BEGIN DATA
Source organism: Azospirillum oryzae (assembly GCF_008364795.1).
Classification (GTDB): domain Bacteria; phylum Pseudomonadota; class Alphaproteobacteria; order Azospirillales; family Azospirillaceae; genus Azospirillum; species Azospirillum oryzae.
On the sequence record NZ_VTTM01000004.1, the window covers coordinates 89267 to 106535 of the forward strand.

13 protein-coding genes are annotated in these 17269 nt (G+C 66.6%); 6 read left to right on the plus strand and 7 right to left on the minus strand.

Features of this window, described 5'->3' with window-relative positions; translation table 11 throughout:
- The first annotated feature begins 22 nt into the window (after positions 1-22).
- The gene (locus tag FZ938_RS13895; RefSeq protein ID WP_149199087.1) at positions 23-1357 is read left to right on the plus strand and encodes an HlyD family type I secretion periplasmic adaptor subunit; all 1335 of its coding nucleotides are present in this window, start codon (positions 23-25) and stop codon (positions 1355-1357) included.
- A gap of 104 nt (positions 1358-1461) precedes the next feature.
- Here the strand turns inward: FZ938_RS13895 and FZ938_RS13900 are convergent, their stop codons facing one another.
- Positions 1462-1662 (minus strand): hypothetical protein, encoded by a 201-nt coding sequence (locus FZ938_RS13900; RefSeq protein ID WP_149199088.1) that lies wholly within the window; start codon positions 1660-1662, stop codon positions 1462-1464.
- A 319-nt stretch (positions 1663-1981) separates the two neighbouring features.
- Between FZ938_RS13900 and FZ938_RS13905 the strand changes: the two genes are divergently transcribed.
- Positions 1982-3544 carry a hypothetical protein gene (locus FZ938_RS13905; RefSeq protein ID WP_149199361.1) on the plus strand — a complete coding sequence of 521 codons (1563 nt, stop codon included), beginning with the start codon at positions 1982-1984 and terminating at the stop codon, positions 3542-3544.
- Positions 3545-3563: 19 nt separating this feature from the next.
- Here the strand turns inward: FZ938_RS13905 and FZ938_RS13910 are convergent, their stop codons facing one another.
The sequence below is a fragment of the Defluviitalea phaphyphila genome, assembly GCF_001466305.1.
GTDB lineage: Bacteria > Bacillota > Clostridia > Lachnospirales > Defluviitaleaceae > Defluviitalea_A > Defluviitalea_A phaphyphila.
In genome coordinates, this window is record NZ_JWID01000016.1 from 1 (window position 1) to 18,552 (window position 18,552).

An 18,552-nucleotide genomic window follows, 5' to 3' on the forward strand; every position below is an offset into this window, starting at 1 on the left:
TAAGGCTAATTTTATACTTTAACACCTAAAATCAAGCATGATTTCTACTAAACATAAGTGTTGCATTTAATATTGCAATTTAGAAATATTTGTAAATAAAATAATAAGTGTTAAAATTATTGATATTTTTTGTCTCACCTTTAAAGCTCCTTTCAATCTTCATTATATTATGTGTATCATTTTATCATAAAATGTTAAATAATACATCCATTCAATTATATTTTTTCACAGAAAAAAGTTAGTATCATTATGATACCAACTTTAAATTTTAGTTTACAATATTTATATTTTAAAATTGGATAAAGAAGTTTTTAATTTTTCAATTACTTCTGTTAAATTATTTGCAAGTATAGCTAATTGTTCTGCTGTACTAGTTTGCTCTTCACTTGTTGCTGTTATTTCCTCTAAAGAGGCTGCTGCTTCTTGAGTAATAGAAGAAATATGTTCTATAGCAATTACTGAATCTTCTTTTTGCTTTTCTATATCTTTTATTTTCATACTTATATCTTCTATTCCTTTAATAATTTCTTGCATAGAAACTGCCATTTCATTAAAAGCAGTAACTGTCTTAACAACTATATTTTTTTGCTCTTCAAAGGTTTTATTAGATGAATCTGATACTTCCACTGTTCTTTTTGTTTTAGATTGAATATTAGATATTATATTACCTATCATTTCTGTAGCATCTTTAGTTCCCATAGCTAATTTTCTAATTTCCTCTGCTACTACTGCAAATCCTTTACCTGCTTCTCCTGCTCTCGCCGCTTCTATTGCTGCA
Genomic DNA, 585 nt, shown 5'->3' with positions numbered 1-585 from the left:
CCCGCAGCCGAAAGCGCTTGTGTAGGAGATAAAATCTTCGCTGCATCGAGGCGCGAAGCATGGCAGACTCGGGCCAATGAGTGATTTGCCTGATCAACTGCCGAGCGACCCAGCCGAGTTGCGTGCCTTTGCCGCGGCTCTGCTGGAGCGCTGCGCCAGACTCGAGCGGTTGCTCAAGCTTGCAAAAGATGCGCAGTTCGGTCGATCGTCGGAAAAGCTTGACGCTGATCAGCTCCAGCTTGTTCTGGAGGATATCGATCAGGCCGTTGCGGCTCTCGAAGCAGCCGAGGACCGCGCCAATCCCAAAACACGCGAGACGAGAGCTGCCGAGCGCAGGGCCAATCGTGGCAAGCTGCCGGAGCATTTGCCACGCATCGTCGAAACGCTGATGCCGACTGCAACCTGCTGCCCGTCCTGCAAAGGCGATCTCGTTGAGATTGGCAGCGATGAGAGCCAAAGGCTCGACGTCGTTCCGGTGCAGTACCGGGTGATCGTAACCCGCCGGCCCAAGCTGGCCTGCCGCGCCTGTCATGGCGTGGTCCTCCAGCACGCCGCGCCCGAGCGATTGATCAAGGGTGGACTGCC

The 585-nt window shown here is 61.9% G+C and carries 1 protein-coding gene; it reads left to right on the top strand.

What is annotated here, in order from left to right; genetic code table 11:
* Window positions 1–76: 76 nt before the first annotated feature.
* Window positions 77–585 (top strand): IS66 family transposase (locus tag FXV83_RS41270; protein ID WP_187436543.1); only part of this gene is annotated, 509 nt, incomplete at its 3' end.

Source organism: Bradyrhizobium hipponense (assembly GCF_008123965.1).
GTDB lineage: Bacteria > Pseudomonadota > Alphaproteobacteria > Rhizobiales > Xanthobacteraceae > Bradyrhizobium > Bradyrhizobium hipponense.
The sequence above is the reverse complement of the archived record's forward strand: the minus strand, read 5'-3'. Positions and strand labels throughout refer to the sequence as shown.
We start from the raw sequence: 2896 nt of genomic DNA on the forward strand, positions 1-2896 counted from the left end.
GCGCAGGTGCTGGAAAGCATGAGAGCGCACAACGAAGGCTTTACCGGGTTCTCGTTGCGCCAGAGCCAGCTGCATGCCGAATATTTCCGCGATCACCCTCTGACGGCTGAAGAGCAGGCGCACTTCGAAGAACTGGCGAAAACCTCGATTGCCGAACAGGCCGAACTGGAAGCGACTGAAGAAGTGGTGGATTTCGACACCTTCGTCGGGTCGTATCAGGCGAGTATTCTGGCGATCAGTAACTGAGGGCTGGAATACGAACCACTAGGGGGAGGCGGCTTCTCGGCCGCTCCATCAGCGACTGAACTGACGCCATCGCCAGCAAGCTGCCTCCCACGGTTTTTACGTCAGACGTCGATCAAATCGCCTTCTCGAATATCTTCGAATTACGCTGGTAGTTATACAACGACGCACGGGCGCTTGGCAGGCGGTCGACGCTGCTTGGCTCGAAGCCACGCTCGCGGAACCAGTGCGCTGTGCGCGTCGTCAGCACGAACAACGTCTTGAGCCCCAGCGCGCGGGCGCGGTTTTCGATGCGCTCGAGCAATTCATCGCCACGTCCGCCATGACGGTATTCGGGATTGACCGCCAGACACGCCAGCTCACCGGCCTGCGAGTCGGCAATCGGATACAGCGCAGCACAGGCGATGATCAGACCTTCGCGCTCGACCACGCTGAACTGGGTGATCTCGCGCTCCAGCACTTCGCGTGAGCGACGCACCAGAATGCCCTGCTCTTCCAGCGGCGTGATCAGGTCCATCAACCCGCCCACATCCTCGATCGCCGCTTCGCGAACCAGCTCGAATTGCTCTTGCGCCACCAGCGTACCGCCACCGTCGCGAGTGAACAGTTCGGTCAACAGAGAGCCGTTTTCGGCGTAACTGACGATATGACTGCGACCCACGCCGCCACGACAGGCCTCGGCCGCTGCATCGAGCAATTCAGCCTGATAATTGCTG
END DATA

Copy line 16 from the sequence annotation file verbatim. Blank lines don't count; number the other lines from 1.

The sequence below is a fragment of the Defluviitalea phaphyphila genome, assembly GCF_001466305.1.